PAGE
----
Design/methodology/approach

The empirical study was based on statistical analyses of personnel records of 303 employees in a multinational bank in Taiwan. A discrete‐time logistic model was used to analyse voluntary turnover events.

Findings

Results showed that salary increase and job status generally reduced voluntary turnover. A ceiling position on the job ladder induced turnover and also moderated the relationship between corporate title duration and turnover and that between age and turnover.

Research limitations/implications

Because the empirical evidence was based on data collected from one MNC in Taiwan's distinct research context, this may limit the generalizability of some findings in the study.

Originality/value

Whereas much of the literature on turnover has focused on psychological models, this study adopts an objective career perspective and highlights the significance of intraorganizational career advancement in affecting voluntary turnover. It also deepens one's understanding of career development and choices in a Chinese cultural environment.

Details

Career Development International, vol. 13 no. 5
Type: Research Article
ISSN: 1362-0436

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Book part
Publication date: 7 January 2015

This chapter develops the theoretical framework used to inform the study, which is based largely on neoinstitutional theory. This monograph recognizes that a holistic…

Abstract

This chapter develops the theoretical framework used to inform the study, which is based largely on neoinstitutional theory. This monograph recognizes that a holistic perspective and richer insights are needed when examining complex issues associated with the adoption of internationally acceptable practices. The proposed theoretical framework incorporates international influences, domestic influences, and intraorganizational dynamics. In the context of globalization, China’s convergence with internationally acceptable principles and standards is largely shaped by international forces, including supranational organizations, foreign investors, and international accounting firms. Furthermore, in order to examine the operation of those imported ideas, it is essential to consider China’s contextual setting, which comprises the political system, economic system, legal system, social and cultural system, and accounting infrastructure. In addition, the convergence process is also influenced by interaction among organizational players who may actively mobilize their power to preserve the status quo and protect their power and interests. The outcome and the process of loose coupling deeply intertwine with and reflect upon international influences, domestic influences, and intraorganizational dynamics.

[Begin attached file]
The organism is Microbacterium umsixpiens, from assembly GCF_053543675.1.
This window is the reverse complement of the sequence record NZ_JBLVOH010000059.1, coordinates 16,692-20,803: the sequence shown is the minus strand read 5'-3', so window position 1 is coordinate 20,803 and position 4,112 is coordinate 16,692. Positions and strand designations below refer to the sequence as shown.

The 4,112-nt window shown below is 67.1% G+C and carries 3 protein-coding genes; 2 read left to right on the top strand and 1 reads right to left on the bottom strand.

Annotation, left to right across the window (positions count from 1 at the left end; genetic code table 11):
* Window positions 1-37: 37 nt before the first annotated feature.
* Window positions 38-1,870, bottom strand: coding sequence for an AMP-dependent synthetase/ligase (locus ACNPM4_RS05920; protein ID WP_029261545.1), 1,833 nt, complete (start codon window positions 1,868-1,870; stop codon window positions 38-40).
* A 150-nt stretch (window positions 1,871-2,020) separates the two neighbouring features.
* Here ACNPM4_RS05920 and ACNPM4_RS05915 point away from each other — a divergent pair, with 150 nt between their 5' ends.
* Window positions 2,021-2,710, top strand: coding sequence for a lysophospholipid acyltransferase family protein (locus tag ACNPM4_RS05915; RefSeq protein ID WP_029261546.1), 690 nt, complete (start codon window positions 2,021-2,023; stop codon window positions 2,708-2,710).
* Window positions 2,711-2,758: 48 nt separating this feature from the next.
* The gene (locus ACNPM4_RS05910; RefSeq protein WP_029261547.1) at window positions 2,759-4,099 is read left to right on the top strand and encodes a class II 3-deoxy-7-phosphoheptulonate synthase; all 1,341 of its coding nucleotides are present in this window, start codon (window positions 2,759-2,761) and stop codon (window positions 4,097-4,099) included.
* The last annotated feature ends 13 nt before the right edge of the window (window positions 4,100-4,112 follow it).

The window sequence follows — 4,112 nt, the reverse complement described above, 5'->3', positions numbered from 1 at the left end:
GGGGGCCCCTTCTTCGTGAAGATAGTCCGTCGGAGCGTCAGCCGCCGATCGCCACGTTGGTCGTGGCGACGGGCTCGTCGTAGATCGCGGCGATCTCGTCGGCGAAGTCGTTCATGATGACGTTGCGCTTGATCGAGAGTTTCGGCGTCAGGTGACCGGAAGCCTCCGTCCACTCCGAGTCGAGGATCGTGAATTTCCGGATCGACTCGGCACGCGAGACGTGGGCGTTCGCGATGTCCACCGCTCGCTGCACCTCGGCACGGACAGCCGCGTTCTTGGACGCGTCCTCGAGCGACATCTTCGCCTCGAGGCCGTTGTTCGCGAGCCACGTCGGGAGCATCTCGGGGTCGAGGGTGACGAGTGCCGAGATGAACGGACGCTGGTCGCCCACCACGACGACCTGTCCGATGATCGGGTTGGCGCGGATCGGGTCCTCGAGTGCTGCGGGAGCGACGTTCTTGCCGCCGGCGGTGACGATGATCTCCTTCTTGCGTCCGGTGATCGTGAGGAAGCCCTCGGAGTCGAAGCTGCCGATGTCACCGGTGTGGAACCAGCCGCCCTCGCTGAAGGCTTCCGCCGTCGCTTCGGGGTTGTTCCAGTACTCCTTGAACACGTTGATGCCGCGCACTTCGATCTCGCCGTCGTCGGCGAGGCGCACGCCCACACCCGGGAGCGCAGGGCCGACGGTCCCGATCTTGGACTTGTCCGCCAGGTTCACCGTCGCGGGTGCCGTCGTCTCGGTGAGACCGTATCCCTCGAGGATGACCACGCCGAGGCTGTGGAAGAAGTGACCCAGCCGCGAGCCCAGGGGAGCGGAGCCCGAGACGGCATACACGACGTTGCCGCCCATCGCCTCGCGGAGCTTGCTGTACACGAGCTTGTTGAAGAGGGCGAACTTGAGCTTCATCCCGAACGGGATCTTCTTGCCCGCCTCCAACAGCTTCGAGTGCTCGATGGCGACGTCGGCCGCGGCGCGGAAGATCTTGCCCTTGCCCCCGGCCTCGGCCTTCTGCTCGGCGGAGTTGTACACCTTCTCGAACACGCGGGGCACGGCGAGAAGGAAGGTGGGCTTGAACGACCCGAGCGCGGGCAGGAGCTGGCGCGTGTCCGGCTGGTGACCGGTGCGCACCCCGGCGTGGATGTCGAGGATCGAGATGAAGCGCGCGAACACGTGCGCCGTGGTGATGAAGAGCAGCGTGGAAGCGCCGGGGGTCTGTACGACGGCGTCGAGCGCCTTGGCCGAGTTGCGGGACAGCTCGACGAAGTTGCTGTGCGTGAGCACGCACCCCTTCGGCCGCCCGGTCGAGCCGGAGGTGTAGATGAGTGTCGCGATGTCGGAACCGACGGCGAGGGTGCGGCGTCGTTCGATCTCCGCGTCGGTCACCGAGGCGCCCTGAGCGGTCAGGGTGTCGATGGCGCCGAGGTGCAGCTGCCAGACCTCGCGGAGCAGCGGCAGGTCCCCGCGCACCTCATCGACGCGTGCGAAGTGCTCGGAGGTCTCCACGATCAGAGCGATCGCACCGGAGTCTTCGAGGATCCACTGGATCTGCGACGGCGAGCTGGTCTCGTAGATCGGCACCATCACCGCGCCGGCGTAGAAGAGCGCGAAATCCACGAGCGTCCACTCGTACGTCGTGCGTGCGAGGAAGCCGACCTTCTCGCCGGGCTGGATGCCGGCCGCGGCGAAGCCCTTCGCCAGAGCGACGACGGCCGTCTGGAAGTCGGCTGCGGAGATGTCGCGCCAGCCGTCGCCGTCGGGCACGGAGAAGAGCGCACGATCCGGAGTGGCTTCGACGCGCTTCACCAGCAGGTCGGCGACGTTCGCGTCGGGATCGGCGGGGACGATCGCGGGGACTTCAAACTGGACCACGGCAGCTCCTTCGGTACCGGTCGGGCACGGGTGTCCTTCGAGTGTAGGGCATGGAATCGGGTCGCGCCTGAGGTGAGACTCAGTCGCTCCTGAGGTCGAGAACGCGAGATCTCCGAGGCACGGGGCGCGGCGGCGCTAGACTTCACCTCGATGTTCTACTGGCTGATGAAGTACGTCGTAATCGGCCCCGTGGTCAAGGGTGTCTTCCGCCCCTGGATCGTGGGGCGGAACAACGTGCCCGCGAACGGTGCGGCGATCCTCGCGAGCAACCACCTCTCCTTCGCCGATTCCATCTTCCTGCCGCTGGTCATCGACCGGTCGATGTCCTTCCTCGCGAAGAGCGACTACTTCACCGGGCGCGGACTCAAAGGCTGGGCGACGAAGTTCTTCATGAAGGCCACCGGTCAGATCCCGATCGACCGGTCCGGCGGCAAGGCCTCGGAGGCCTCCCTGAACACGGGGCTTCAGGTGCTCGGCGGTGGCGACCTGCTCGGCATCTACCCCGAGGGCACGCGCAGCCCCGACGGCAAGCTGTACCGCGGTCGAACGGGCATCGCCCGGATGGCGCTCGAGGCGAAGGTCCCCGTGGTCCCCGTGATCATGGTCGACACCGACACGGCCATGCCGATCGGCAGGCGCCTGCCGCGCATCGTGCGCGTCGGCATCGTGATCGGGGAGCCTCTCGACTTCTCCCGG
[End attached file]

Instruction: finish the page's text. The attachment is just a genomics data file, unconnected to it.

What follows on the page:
Details

Adoption of Anglo-American Models of Corporate Governance and Financial Reporting in China
Type: Book
ISBN: 978-1-78350-898-3

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Book part
Publication date: 3 October 2006

Jitendra V. Singh

One area in which strategy and organizational ecology converge is organizational change. This essay weaves together salient themes in my (and my co-authors’) various…

Abstract

One area in which strategy and organizational ecology converge is organizational change. This essay weaves together salient themes in my (and my co-authors’) various writings on organizational change, and is anchored in the research literature of the last twenty years. Among other ideas developed here, I point out that there is now a convergence of agendas in strategy and ecology, with an important role being played by intraorganizational ecology. I develop the distinction between strong and weak selection approaches to organizational ecology. While the strong selection view does not find empirical support, there is stronger support for the weak selection view. I lay out some key features of an emerging evolutionary synthesis for the study of strategy and organization, and develop an evolutionary approach to organizational change.

Details

Ecology and Strategy
Type: Book
ISBN: 978-1-84950-435-5

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Book part
Publication date: 1 January 2013

Lærke Højgaard Christiansen and Michael Lounsbury

How do organizations manage multiple logics in response to institutional complexity? In this paper, we explore how intraorganizational problems related to multiple logics…

Abstract

How do organizations manage multiple logics in response to institutional complexity? In this paper, we explore how intraorganizational problems related to multiple logics may be addressed via the mechanism of institutional bricolage – where actors inside an organization act as “bricoleurs” to creatively combine elements from different logics into newly designed artifacts. An illustrative case study of a global brewery group’s development of such an artifact – a Responsible Drinking Guide Book – is outlined. We argue that intraorganizational institutional bricolage first requires the problematization of organizational identity followed by a social process involving efforts to renegotiate the organization’s identity in relation to the logics being integrated. We show that in response to growing pressures to be more “responsible,” a group of organizational actors creatively tinkered with and combined elements from social responsibility and market logics by drawing upon extant organizational resources from different times and spaces in an effort to reconstitute their collective organizational identity.